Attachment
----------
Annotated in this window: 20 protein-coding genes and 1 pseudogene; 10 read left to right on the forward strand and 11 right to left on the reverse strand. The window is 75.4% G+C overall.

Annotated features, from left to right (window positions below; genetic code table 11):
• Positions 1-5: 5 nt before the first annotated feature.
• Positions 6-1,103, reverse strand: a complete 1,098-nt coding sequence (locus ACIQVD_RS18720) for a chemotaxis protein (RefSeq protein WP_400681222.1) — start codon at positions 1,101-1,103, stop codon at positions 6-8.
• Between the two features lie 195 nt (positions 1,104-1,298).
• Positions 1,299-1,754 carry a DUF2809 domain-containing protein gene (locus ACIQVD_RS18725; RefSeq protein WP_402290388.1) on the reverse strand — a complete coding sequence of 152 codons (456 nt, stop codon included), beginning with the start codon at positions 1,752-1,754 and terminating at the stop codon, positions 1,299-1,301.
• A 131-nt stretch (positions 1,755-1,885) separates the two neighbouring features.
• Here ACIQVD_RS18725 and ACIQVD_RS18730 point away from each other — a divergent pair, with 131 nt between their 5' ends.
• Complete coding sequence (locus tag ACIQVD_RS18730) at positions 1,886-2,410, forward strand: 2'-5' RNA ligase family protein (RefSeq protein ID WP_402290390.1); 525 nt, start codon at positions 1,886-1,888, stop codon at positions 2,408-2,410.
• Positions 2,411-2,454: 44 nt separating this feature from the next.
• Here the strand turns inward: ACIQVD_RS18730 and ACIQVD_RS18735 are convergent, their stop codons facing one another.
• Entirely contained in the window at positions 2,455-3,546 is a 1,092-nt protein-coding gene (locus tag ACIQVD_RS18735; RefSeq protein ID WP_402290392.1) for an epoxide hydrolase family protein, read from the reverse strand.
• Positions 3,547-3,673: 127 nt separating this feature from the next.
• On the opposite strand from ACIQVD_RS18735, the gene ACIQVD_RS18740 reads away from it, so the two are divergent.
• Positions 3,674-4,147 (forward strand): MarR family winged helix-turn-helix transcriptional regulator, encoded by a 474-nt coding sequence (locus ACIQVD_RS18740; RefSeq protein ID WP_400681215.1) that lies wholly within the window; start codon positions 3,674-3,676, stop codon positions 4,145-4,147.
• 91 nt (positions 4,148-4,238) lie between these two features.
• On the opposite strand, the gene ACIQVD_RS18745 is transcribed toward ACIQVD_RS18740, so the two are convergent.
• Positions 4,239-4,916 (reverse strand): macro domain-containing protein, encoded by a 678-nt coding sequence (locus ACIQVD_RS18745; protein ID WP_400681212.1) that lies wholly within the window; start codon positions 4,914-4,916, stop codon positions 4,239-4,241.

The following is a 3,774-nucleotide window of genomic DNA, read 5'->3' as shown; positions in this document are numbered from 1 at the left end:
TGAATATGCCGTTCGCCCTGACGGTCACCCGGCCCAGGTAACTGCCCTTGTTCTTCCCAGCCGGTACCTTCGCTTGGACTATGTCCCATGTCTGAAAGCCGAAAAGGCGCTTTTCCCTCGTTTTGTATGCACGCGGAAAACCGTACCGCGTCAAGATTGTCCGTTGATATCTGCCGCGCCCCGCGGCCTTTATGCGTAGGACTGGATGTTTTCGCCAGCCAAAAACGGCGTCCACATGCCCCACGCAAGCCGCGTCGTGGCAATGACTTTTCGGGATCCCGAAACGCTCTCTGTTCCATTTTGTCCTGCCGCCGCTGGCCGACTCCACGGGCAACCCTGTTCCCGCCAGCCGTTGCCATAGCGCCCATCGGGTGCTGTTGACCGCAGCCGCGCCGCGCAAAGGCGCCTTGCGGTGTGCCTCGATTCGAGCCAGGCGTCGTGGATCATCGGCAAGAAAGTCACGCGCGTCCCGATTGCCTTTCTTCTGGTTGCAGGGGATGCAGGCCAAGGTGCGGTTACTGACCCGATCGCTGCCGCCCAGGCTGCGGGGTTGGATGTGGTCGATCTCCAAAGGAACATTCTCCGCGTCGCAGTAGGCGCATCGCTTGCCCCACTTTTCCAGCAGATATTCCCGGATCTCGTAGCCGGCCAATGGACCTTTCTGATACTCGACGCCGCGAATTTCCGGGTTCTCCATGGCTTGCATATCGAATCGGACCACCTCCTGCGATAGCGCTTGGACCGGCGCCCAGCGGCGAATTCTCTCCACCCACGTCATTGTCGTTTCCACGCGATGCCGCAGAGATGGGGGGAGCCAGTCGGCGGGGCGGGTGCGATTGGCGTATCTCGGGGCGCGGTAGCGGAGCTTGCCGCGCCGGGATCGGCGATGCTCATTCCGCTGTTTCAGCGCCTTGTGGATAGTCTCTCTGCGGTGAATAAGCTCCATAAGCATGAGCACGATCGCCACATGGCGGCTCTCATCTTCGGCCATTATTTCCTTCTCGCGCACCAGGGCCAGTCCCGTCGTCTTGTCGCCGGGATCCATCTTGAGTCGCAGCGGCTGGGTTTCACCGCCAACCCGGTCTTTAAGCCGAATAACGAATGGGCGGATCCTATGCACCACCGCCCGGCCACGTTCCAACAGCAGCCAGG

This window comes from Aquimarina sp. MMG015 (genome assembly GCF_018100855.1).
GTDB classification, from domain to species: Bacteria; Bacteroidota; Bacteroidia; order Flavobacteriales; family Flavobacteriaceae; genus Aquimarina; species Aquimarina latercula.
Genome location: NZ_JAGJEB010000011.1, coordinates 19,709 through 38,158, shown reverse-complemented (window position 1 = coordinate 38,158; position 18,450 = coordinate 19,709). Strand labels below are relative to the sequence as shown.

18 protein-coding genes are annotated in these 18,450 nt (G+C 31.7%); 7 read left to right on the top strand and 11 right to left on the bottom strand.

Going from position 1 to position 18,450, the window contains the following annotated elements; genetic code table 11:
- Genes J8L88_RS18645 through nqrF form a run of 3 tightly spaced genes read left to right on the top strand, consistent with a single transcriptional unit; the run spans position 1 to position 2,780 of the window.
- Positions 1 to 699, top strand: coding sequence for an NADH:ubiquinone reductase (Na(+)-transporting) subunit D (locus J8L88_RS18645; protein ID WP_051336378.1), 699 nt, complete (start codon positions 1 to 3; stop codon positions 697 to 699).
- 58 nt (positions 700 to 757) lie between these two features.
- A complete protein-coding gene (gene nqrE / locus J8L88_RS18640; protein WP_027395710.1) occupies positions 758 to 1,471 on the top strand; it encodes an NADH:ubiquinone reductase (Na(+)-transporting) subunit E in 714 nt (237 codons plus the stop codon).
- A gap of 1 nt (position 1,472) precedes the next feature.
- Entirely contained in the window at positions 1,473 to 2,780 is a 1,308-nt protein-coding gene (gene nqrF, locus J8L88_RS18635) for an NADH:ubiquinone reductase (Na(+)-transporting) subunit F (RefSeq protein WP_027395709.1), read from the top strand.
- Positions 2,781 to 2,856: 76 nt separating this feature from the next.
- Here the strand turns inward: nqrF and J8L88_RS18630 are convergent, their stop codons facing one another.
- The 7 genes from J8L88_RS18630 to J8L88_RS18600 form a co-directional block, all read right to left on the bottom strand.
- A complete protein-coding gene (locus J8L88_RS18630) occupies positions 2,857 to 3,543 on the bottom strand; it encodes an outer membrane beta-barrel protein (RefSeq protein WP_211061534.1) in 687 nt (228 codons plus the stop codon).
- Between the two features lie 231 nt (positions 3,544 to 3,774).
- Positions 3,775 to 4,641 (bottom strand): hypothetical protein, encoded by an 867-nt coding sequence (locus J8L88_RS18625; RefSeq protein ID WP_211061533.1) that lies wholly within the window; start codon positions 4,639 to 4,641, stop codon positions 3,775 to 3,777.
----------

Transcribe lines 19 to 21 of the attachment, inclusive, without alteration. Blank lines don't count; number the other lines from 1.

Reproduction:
The following is a 3,774-nucleotide window of genomic DNA, read 5'->3' as shown; positions in this document are numbered from 1 at the left end:
TGAATATGCCGTTCGCCCTGACGGTCACCCGGCCCAGGTAACTGCCCTTGTTCTTCCCAGCCGGTACCTTCGCTTGGACTATGTCCCATGTCTGAAAGCCGAAAAGGCGCTTTTCCCTCGTTTTGTATGCACGCGGAAAACCGTACCGCGTCAAGATTGTCCGTTGATATCTGCCGCGCCCCGCGGCCTTTATGCGTAGGACTGGATGTTTTCGCCAGCCAAAAACGGCGTCCACATGCCCCACGCAAGCCGCGTCGTGGCAATGACTTTTCGGGATCCCGAAACGCTCTCTGTTCCATTTTGTCCTGCCGCCGCTGGCCGACTCCACGGGCAACCCTGTTCCCGCCAGCCGTTGCCATAGCGCCCATCGGGTGCTGTTGACCGCAGCCGCGCCGCGCAAAGGCGCCTTGCGGTGTGCCTCGATTCGAGCCAGGCGTCGTGGATCATCGGCAAGAAAGTCACGCGCGTCCCGATTGCCTTTCTTCTGGTTGCAGGGGATGCAGGCCAAGGTGCGGTTACTGACCCGATCGCTGCCGCCCAGGCTGCGGGGTTGGATGTGGTCGATCTCCAAAGGAACATTCTCCGCGTCGCAGTAGGCGCATCGCTTGCCCCACTTTTCCAGCAGATATTCCCGGATCTCGTAGCCGGCCAATGGACCTTTCTGATACTCGACGCCGCGAATTTCCGGGTTCTCCATGGCTTGCATATCGAATCGGACCACCTCCTGCGATAGCGCTTGGACCGGCGCCCAGCGGCGAATTCTCTCCACCCACGTCATTGTCGTTTCCACGCGATGCCGCAGAGATGGGGGGAGCCAGTCGGCGGGGCGGGTGCGATTGGCGTATCTCGGGGCGCGGTAGCGGAGCTTGCCGCGCCGGGATCGGCGATGCTCATTCCGCTGTTTCAGCGCCTTGTGGATAGTCTCTCTGCGGTGAATAAGCTCCATAAGCATGAGCACGATCGCCACATGGCGGCTCTCATCTTCGGCCATTATTTCCTTCTCGCGCACCAGGGCCAGTCCCGTCGTCTTGTCGCCGGGATCCATCTTGAGTCGCAGCGGCTGGGTTTCACCGCCAACCCGGTCTTTAAGCCGAATAACGAATGGGCGGATCCTATGCACCACCGCCCGGCCACGTTCCAACAGCAGCCAGG

This window comes from Aquimarina sp. MMG015 (genome assembly GCF_018100855.1).